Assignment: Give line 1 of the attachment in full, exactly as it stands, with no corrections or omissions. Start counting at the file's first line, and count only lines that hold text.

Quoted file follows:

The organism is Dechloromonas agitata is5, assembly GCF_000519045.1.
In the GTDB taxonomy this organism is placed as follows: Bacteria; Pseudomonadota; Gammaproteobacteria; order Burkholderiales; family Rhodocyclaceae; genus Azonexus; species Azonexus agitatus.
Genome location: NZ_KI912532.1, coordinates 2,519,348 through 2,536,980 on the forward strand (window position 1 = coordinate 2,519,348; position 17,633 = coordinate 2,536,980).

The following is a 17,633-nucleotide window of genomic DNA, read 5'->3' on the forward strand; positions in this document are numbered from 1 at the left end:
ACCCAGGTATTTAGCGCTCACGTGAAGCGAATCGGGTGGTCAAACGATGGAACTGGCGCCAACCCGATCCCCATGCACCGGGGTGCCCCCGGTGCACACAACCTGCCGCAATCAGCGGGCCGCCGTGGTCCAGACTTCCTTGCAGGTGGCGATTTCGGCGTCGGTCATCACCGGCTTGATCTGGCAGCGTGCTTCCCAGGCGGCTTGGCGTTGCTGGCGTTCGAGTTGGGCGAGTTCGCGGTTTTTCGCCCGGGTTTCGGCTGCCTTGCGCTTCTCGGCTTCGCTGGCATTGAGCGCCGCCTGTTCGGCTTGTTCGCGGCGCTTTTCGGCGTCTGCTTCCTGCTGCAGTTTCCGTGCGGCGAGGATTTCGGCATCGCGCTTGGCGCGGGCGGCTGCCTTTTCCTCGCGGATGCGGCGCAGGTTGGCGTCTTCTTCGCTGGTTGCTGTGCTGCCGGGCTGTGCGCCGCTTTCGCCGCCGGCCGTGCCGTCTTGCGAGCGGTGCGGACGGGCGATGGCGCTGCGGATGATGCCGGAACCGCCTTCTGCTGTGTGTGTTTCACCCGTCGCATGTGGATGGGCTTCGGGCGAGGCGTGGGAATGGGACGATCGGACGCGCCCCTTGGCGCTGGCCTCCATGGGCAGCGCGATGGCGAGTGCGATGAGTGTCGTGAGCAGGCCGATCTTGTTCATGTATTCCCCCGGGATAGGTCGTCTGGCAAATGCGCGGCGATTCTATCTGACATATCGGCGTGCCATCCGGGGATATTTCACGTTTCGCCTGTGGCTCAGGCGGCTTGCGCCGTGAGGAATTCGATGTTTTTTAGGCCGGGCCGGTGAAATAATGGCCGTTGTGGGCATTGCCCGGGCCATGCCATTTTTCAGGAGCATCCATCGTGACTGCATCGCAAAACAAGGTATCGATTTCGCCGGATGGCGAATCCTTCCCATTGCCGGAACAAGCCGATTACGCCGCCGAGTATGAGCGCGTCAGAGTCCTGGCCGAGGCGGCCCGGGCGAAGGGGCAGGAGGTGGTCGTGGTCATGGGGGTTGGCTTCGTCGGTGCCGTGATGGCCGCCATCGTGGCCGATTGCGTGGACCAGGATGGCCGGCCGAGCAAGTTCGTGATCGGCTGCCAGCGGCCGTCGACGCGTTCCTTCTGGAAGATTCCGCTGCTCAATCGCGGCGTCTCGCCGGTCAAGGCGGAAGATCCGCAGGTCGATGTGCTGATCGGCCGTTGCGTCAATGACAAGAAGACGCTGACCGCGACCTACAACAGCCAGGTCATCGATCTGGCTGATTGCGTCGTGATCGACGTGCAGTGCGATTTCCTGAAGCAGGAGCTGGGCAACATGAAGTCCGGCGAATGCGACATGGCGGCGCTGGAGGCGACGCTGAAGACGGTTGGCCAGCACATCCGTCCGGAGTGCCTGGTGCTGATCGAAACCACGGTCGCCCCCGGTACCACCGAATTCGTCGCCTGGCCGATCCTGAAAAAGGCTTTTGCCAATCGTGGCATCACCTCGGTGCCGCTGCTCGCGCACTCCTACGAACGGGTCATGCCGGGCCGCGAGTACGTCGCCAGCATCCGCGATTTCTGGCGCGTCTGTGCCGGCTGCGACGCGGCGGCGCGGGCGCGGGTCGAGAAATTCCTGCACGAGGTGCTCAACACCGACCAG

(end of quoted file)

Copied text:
The organism is Dechloromonas agitata is5, assembly GCF_000519045.1.